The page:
When a multibrand retailer launches an in-house line, it enters with a wealth of knowledge about the shopping habits and preferences of its existing customers — that's one of the reasons retailers like to do it, alongside promises of thicker profit margins.
Online-native women's shop ModCloth has an even greater advantage going into it, thanks to its distinctly active and vocal community of loyal shoppers, who readily post reviews and outfit photos of their purchases. The company dipped its toes into the private label biz several years ago with a program called Make the Cut, through which customers could submit designs that were voted on by the community; the most popular designs were then produced and sold. The company has brought that same spirit of collaboration to its first full-fledged in-house line, which launches officially on Thursday.
In addition to her other duties, ModCloth co-founder and Chief Creative Officer Susan Koger now oversees a design team of three fashion designers and four technical designers that work on the fit of the line. The manufacturing is done in Chinese factories that the company has been working with for the past few years. While the collection isn't technically crowdsourced, Koger says that she and her design team looked primarily to customer feedback when conceiving the collection, developing features those customers love, like fit-and-flare silhouettes and pockets.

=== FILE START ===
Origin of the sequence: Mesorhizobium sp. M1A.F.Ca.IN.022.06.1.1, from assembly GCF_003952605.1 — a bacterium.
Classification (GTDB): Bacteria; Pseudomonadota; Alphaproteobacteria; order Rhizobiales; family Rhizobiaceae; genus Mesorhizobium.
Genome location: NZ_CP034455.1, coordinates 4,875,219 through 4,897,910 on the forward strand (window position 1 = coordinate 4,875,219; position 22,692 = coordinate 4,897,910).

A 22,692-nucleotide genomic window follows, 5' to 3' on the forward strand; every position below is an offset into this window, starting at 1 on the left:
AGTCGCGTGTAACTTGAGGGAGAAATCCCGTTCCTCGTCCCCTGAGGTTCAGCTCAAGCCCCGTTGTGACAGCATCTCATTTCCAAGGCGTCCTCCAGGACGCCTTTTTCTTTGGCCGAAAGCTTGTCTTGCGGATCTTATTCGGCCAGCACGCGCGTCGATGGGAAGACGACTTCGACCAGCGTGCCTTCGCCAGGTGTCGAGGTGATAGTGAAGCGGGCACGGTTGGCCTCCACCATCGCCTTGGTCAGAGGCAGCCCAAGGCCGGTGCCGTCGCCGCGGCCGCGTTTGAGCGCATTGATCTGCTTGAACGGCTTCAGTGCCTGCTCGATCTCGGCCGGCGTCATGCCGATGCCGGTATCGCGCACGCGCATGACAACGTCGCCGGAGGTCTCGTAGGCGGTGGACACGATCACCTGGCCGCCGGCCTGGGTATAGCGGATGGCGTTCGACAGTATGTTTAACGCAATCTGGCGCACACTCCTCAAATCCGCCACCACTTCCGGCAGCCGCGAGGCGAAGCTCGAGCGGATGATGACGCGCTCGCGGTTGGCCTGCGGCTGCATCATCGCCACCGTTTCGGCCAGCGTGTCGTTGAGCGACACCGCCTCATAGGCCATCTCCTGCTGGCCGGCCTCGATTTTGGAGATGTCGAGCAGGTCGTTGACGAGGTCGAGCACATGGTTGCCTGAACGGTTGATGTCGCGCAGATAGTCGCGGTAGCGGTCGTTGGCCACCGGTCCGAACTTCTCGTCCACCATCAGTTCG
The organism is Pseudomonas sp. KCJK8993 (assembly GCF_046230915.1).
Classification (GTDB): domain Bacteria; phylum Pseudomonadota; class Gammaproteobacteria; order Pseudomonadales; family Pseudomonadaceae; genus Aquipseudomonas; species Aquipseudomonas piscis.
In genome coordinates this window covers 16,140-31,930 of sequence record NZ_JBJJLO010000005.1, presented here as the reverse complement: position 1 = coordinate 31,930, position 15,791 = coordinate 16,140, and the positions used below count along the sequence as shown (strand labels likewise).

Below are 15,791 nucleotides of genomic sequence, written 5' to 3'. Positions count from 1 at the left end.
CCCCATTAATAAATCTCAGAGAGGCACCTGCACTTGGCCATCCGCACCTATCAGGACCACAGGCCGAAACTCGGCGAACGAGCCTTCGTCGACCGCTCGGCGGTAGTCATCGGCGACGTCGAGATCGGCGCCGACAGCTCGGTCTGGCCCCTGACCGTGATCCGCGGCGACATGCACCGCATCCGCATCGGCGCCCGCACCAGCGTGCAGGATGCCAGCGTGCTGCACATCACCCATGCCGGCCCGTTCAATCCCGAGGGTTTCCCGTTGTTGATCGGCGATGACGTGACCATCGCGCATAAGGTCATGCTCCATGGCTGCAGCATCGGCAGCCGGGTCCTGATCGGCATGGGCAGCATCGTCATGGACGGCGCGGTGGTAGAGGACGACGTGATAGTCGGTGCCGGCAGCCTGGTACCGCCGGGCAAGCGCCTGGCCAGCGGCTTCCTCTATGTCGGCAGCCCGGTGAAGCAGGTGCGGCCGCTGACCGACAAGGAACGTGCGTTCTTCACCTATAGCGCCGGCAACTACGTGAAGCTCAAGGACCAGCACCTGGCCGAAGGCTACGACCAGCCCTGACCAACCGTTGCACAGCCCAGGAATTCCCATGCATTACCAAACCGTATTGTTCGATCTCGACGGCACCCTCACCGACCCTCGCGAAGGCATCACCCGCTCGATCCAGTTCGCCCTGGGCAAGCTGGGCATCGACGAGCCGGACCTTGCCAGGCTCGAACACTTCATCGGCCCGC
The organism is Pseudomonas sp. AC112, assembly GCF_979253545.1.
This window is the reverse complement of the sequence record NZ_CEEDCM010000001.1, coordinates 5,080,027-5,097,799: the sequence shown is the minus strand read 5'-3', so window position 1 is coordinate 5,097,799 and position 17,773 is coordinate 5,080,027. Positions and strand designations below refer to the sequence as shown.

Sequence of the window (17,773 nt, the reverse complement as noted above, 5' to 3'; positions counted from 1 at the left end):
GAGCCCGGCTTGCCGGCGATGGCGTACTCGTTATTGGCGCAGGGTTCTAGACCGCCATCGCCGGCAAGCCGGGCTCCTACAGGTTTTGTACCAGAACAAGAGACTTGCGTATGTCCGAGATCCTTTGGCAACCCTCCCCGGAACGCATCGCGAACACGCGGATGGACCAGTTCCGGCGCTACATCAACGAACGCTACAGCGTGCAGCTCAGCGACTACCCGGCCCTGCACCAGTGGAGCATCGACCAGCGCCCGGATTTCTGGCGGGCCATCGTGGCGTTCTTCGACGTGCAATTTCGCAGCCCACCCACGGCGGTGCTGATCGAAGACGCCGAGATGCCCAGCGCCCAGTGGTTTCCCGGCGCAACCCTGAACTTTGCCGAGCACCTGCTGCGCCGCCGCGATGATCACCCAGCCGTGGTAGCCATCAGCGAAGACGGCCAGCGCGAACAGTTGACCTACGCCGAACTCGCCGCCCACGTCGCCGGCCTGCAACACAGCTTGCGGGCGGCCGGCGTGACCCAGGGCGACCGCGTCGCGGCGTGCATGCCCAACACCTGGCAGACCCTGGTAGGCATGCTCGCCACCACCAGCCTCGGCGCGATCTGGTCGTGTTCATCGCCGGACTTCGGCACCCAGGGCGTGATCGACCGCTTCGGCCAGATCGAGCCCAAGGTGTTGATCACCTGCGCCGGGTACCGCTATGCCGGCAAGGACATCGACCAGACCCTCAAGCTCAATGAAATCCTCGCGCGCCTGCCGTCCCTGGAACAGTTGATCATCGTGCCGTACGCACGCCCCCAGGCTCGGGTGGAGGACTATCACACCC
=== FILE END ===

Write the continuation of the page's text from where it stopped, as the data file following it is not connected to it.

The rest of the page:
Fit has also been a big focus, and on Thursday the company is officially opening a pop-up "Fit Shop" in San Francisco's Union Square to both test the brick-and-mortar waters and get feedback from shoppers about, duh, fit. ModCloth has a large plus-size customer base and Koger says the majority of styles will be available in sizes ranging from XS to 4X. She encourages shoppers who buy the new collection to leave feedback and suggestions because she is "really listening." New collections will be released every month.
Much has been made of ModCloth's growing pains over the past year. As many as 120 employees have been laid off — a consequence, in part, of trying to grow too fast.
Koger says the challenge in developing this line has been in knowing what not to do. "You have so many ideas and so many things we want to execute and bring to our customers that one of the biggest challenges is taking a step back and saying, what can we do and do it really well?" she explains. "Each piece has a reason for existing and each piece is going to, I hope, become a staple and a favorite in our customer’s wardrobe."
See more of the looks from the first collection below.